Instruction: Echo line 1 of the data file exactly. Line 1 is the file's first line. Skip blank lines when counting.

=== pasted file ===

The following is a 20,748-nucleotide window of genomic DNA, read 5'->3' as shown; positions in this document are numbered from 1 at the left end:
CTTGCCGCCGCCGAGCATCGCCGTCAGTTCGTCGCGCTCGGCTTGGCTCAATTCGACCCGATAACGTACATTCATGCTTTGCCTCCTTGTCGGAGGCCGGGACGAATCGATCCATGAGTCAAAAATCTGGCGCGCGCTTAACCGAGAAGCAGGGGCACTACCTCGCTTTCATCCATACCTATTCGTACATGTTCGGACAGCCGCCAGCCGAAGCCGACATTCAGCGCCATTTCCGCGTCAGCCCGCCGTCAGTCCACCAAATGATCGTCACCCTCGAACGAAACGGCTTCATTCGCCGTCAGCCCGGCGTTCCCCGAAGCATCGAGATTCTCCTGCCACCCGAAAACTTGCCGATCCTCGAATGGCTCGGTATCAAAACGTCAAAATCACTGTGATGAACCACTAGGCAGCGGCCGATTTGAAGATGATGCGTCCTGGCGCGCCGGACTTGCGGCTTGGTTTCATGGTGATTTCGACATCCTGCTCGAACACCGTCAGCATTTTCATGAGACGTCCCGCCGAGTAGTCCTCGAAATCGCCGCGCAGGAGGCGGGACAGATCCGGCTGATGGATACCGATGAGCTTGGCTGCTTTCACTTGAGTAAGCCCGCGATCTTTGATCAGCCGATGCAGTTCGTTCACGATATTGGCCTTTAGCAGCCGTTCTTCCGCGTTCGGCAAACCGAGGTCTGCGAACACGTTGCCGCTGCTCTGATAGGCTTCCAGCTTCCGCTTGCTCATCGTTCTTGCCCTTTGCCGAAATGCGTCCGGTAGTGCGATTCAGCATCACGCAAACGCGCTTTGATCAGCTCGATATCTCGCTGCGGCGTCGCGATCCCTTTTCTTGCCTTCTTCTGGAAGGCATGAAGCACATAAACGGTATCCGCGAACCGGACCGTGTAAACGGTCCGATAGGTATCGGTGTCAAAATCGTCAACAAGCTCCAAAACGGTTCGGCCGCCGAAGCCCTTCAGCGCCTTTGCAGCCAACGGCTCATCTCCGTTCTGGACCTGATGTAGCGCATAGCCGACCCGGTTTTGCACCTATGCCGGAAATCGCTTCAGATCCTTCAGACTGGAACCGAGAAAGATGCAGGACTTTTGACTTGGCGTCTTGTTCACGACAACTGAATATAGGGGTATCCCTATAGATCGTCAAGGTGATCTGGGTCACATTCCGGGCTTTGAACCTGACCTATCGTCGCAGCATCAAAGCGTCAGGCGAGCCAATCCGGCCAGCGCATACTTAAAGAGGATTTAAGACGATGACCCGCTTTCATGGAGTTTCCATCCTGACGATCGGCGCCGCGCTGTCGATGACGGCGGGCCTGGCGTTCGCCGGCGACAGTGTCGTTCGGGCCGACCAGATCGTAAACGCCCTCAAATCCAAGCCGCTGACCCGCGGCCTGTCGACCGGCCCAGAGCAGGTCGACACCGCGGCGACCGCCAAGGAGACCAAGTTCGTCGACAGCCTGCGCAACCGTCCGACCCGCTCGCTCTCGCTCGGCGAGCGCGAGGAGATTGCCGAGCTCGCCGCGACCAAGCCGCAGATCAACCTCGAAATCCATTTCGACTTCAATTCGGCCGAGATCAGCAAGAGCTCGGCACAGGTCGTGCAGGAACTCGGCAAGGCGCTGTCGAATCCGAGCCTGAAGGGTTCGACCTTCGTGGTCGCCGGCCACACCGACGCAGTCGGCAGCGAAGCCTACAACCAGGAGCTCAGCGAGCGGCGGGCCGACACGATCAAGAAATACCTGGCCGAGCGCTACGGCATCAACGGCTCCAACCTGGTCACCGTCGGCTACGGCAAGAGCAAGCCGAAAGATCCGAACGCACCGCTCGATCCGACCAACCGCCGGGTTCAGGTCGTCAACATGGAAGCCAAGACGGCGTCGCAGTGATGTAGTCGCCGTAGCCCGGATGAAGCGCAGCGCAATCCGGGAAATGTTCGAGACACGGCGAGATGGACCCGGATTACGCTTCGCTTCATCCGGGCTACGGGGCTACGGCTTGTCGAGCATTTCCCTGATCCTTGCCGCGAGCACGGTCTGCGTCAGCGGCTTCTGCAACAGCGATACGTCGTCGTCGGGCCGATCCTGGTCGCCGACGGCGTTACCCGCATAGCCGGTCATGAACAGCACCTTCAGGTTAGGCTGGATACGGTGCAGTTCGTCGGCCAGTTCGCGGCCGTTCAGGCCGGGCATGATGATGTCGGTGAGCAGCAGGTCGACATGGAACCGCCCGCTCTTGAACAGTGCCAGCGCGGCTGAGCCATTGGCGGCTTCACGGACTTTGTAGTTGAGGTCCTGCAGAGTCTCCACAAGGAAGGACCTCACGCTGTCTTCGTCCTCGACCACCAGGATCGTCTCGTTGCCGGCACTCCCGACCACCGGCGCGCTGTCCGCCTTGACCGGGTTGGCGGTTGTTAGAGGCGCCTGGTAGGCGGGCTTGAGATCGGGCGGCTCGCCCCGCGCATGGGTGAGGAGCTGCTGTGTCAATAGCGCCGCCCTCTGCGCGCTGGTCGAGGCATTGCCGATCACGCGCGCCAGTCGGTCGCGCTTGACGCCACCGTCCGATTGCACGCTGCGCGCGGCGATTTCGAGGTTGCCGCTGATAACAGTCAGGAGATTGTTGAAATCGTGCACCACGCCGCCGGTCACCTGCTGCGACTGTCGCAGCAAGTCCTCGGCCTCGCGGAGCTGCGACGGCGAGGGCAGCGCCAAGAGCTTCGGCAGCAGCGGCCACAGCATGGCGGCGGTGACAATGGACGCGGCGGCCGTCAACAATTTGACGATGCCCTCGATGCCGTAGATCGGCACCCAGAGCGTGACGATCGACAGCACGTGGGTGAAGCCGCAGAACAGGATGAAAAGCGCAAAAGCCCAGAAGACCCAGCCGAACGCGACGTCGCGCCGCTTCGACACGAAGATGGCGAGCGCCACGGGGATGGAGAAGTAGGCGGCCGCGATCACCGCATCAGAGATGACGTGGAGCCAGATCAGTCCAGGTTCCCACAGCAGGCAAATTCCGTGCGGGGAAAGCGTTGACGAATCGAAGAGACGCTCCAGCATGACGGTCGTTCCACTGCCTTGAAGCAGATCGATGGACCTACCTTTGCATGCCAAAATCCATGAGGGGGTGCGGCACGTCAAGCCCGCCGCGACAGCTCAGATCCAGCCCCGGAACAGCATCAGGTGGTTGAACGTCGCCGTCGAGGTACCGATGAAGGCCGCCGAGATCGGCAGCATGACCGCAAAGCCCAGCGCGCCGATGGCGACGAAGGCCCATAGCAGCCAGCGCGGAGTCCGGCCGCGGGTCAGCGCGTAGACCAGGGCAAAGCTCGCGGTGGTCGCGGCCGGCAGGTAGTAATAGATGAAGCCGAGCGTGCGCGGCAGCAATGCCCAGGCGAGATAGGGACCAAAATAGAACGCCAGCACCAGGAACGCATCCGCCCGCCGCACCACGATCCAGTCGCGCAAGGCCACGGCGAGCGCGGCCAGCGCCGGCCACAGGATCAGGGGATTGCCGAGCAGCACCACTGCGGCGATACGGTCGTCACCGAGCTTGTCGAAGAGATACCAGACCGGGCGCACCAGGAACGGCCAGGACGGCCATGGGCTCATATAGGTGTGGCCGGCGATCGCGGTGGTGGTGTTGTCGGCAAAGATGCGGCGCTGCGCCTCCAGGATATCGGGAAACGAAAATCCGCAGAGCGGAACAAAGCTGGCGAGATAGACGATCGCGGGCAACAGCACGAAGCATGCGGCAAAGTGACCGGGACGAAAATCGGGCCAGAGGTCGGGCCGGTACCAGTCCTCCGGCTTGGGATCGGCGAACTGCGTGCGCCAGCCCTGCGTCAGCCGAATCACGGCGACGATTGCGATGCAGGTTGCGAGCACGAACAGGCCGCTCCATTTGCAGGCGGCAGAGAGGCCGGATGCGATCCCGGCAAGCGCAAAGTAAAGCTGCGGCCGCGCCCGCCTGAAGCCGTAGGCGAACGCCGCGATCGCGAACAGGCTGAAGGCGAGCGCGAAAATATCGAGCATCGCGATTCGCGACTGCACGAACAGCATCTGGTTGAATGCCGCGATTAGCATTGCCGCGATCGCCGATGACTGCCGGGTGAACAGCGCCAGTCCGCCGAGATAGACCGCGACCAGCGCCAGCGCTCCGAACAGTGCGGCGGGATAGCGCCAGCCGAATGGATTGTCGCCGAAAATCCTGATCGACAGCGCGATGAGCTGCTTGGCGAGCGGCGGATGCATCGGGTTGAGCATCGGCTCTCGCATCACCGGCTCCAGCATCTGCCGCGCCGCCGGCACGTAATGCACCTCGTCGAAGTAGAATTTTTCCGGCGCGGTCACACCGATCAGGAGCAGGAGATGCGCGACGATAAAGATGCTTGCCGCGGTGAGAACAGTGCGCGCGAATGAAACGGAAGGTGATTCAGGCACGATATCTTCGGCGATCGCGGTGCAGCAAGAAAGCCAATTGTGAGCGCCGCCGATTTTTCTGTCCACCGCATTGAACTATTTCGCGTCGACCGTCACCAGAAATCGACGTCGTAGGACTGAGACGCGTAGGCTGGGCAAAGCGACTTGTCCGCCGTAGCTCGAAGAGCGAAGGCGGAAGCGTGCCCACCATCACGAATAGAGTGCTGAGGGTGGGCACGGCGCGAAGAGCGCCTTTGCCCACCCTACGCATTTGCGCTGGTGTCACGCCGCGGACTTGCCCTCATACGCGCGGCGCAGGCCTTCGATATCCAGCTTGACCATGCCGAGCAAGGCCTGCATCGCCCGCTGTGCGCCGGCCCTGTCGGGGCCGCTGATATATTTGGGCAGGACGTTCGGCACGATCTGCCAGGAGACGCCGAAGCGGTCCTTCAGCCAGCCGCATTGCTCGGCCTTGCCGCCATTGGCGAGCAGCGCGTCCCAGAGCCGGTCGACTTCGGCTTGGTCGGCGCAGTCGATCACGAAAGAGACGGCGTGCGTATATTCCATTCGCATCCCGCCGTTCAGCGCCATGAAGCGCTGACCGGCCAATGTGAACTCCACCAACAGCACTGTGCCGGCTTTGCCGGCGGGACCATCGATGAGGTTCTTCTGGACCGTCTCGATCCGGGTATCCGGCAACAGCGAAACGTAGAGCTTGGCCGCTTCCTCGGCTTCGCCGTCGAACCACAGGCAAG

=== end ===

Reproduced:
The following is a 20,748-nucleotide window of genomic DNA, read 5'->3' as shown; positions in this document are numbered from 1 at the left end: